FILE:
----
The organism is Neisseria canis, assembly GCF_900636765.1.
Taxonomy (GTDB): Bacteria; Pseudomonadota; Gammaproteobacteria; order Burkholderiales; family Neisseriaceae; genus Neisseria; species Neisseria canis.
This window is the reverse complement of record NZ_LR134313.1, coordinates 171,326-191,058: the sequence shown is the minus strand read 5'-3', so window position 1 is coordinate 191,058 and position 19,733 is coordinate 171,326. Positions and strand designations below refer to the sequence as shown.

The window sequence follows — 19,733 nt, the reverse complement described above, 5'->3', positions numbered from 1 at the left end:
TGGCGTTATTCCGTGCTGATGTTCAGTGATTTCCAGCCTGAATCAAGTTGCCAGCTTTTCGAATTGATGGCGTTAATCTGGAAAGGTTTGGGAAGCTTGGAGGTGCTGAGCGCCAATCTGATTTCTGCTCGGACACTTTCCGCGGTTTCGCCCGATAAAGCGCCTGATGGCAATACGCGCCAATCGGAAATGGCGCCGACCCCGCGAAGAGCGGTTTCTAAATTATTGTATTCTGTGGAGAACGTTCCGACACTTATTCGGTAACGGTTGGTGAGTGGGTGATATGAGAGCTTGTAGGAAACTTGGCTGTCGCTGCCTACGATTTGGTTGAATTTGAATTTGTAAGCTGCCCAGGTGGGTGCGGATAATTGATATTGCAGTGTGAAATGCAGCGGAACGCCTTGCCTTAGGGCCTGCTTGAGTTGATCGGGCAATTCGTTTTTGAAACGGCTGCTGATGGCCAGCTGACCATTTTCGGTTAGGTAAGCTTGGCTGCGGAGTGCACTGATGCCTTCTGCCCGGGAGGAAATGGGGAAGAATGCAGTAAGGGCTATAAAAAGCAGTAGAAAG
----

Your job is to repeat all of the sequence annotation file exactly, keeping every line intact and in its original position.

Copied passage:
The organism is Neisseria canis, assembly GCF_900636765.1.
Taxonomy (GTDB): Bacteria; Pseudomonadota; Gammaproteobacteria; order Burkholderiales; family Neisseriaceae; genus Neisseria; species Neisseria canis.
This window is the reverse complement of record NZ_LR134313.1, coordinates 171,326-191,058: the sequence shown is the minus strand read 5'-3', so window position 1 is coordinate 191,058 and position 19,733 is coordinate 171,326. Positions and strand designations below refer to the sequence as shown.

The window sequence follows — 19,733 nt, the reverse complement described above, 5'->3', positions numbered from 1 at the left end:
TGGCGTTATTCCGTGCTGATGTTCAGTGATTTCCAGCCTGAATCAAGTTGCCAGCTTTTCGAATTGATGGCGTTAATCTGGAAAGGTTTGGGAAGCTTGGAGGTGCTGAGCGCCAATCTGATTTCTGCTCGGACACTTTCCGCGGTTTCGCCCGATAAAGCGCCTGATGGCAATACGCGCCAATCGGAAATGGCGCCGACCCCGCGAAGAGCGGTTTCTAAATTATTGTATTCTGTGGAGAACGTTCCGACACTTATTCGGTAACGGTTGGTGAGTGGGTGATATGAGAGCTTGTAGGAAACTTGGCTGTCGCTGCCTACGATTTGGTTGAATTTGAATTTGTAAGCTGCCCAGGTGGGTGCGGATAATTGATATTGCAGTGTGAAATGCAGCGGAACGCCTTGCCTTAGGGCCTGCTTGAGTTGATCGGGCAATTCGTTTTTGAAACGGCTGCTGATGGCCAGCTGACCATTTTCGGTTAGGTAAGCTTGGCTGCGGAGTGCACTGATGCCTTCTGCCCGGGAGGAAATGGGGAAGAATGCAGTAAGGGCTATAAAAAGCAGTAGAAAG